I'm changing my technique and have a few questions

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Well-Known Member
Jan 25, 2012
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San Antonio
Well, after a year long hiatus from brewing, I am now fully back into the swing of things. For starters, I am not really a beginner anymore, but I didn't know where else to put this as I have a few questions I'd like to ask all at once.

First of all, I am doing my best to WAIT for my brew to age these days. I used to ferment for 2-3 weeks, keg it, hook it up to CO2, shake it, and drink it fast (as in pulling pints the same day I kegged it, lol). The problem was that the quality of these beers was nowhere as good as it was when I used to bottle. The only reason I could come up with was that the extra 3 weeks at room temperature (while carbing) was 3 more weeks for the beer to age and condition. So, in order to force myself to wait, I have decided to try naturally carbing my kegs. I kegged this batch 10 days ago after priming with 1/3 cup corn sugar. Which brings me to my first question - can I pull the pressure relief valve to check if it is indeed carbonating? I intend on buying a gauge to hook up to the kegs while they are carbonating to avoid that in the future, but is it okay to do this time?

My second question is now that I am naturally carbing, will I have to force a cleaning solution through the dip tube to clear out yeast/trub after each batch? I've been doing a lot of reading, and it seems to rarely be an issue, but I would like to know what yalls protocol here is.

Third question is, do I need to pull the relief valve on the keg before hooking up to CO2? I have heard that if the beer is overcarbed (or at a higher pressure than the regulator or something) that beer will flow through the air line and ruin the regulator.

My fourth question pertains to fermentation. I have finally gotten an old fridge and an analog johnson controller to control the temperature of fermentation (which was a major issue for me living in south Texas). I am amazed at how well it works. The fermometers are both giving me the same 68 degrees CONSTANTLY. I am really hoping that I will be able to taste the difference in the end product, but I never really tasted fusel alcohols in my brews before that fermented at 75. Maybe I was just using forgiving yeast strains - I don't know. Anyways, now that I have complete control over the temperature, what is the best practice? I have read two competing theories - one says to leave it high (about 75) during the lag phase, and then drop it down to the mid 60's during the growth stage. The other theory says to put it straight into the fridge after pitching, and slowly raise the temperature up to about 72 over the next week or two. I realize the answer may change depending on the yeast strain, but is there a general method you prefer?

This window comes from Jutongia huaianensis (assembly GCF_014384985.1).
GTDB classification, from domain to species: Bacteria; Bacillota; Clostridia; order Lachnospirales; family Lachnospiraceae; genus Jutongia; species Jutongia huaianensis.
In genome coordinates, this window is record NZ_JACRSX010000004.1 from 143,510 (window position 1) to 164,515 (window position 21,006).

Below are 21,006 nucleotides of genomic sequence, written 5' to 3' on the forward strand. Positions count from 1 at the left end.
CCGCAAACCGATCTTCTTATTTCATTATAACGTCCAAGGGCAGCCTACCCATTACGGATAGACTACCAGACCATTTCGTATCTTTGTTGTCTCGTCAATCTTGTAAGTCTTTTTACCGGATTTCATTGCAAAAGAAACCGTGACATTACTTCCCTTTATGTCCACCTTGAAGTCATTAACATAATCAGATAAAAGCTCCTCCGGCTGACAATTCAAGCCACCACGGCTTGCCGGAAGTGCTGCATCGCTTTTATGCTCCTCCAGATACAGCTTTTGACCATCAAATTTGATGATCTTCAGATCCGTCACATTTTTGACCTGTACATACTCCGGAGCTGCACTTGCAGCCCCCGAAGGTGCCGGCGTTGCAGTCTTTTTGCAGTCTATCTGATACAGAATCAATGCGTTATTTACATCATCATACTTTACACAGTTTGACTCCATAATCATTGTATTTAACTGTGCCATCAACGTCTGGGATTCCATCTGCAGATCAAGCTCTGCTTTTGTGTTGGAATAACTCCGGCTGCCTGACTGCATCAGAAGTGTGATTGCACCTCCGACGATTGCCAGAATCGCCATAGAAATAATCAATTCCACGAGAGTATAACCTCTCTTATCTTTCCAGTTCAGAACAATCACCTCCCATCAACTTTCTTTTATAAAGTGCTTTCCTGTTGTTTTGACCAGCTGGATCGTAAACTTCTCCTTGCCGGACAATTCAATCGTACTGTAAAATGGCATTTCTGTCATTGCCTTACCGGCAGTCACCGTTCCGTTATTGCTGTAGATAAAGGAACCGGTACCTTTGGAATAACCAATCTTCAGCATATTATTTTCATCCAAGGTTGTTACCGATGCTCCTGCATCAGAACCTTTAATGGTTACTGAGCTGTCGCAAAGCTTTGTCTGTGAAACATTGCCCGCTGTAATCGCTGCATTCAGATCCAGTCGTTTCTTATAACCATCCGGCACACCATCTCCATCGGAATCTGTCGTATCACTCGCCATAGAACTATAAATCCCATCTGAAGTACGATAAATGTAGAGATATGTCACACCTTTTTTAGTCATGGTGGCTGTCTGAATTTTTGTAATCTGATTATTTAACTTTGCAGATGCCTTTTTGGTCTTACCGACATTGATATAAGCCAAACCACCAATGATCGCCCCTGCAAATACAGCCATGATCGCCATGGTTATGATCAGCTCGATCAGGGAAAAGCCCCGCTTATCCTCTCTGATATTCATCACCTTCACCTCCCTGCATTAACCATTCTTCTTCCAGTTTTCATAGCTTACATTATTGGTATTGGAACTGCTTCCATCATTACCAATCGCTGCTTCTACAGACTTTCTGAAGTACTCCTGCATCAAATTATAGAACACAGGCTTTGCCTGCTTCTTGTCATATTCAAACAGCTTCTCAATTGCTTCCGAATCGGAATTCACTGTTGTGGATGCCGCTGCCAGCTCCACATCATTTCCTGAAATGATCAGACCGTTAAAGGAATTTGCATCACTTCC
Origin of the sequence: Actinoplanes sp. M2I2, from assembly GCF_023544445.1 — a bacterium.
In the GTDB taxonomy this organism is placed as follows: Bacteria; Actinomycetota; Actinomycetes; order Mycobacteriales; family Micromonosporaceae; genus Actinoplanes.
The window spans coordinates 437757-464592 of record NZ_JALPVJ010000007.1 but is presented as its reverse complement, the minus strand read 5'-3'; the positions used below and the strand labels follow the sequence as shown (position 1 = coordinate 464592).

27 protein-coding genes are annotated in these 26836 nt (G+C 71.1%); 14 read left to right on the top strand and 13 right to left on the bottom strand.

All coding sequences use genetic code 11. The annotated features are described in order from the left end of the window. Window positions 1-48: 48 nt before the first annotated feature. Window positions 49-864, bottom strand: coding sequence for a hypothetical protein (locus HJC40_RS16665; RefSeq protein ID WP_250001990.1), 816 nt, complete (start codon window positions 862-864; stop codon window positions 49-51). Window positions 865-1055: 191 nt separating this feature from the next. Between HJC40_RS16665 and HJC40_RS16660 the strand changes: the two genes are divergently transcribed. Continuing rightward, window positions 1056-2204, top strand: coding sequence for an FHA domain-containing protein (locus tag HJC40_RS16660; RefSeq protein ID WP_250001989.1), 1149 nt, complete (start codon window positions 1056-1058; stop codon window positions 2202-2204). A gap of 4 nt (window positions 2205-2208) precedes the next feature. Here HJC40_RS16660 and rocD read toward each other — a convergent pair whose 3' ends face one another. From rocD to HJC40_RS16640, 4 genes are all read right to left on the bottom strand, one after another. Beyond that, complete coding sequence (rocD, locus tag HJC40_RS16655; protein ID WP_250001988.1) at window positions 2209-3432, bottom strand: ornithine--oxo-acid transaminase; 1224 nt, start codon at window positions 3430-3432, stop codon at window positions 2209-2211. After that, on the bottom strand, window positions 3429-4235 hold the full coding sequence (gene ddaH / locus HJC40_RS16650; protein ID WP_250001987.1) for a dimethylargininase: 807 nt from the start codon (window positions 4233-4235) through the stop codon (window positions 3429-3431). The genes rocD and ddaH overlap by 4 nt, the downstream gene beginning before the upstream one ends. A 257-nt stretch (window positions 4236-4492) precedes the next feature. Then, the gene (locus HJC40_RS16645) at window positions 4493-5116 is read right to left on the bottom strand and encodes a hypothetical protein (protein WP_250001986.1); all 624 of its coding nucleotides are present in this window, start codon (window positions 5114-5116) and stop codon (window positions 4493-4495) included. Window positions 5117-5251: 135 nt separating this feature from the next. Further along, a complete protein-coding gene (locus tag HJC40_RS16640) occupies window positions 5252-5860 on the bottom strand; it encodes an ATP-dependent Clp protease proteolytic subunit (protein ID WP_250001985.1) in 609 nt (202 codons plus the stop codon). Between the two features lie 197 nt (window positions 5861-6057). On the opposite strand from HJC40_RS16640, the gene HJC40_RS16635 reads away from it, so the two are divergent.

Sorry for the long drawn out post, but I have been reading a lot of different opinions all over the web lately and it has raised more questions than I originally had. I just want to make my beer as good as it can be! Any opinions, tips, suggestions, etc are very much appreciated. :mug:


Homebrewer, author & air gun collector
Lifetime Supporter
Feb 19, 2011
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I've found that it's better to set the temp to the yeasts' low ideal range. Mid 60's,on average is a good bet. And even though you're kegging,the beer still needs a couple weeks conditioning time. No way around that for best flavor & aroma.


lupulin shift victim
Jul 19, 2010
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SF Peninsula
1) My disclaimer is that I force carb my kegs so have no experience with priming them, but I would personally leave the beer alone while carbonating, only pulling the valve when you're ready to hook up the gas. You don't crack your bottles to see if they are carbing then recap, right?
2) Are you asking about while the keg is still full? Sounds like most folks who naturally carb are able to pull out the yeast on the first few pints and then be okay, but you may want to shorten your dip tubes a bit depending on their length. If you get clogged, yes you're going to likely need to pull out the dip tube and/or maybe jump the beer to a new keg.
3) It's good practice to always pull the relief valve before setting a new pressure. There could still be an issue with backflow if the beer is overcarbed and your keg is very full. I'd put a good check valve on the regulator if you don't have one.
4) Agree with above posters, pitch at the right temp or lower and let it rise. Off flavors happen early.

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